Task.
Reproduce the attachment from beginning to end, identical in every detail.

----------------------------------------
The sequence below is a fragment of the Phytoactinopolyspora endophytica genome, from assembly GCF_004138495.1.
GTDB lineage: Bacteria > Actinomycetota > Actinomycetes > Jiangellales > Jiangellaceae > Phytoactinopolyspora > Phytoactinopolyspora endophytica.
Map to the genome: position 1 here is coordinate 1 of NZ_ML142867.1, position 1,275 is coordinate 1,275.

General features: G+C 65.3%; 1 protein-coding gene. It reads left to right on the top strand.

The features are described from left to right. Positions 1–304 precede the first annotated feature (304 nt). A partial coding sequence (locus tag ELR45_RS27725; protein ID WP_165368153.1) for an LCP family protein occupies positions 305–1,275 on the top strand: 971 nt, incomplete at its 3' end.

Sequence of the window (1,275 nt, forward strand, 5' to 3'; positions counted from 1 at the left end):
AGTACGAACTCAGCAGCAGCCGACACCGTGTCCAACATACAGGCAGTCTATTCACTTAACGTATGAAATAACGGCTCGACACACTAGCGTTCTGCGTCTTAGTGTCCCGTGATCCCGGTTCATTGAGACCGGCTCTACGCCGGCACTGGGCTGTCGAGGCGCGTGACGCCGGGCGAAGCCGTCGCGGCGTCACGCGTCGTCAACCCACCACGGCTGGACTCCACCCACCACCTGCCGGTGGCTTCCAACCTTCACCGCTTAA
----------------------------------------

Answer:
The sequence below is a fragment of the Phytoactinopolyspora endophytica genome, from assembly GCF_004138495.1.
GTDB lineage: Bacteria > Actinomycetota > Actinomycetes > Jiangellales > Jiangellaceae > Phytoactinopolyspora > Phytoactinopolyspora endophytica.
Map to the genome: position 1 here is coordinate 1 of NZ_ML142867.1, position 1,275 is coordinate 1,275.

General features: G+C 65.3%; 1 protein-coding gene. It reads left to right on the top strand.

The features are described from left to right. Positions 1–304 precede the first annotated feature (304 nt). A partial coding sequence (locus tag ELR45_RS27725; protein ID WP_165368153.1) for an LCP family protein occupies positions 305–1,275 on the top strand: 971 nt, incomplete at its 3' end.

Sequence of the window (1,275 nt, forward strand, 5' to 3'; positions counted from 1 at the left end):
AGTACGAACTCAGCAGCAGCCGACACCGTGTCCAACATACAGGCAGTCTATTCACTTAACGTATGAAATAACGGCTCGACACACTAGCGTTCTGCGTCTTAGTGTCCCGTGATCCCGGTTCATTGAGACCGGCTCTACGCCGGCACTGGGCTGTCGAGGCGCGTGACGCCGGGCGAAGCCGTCGCGGCGTCACGCGTCGTCAACCCACCACGGCTGGACTCCACCCACCACCTGCCGGTGGCTTCCAACCTTCACCGCTTAA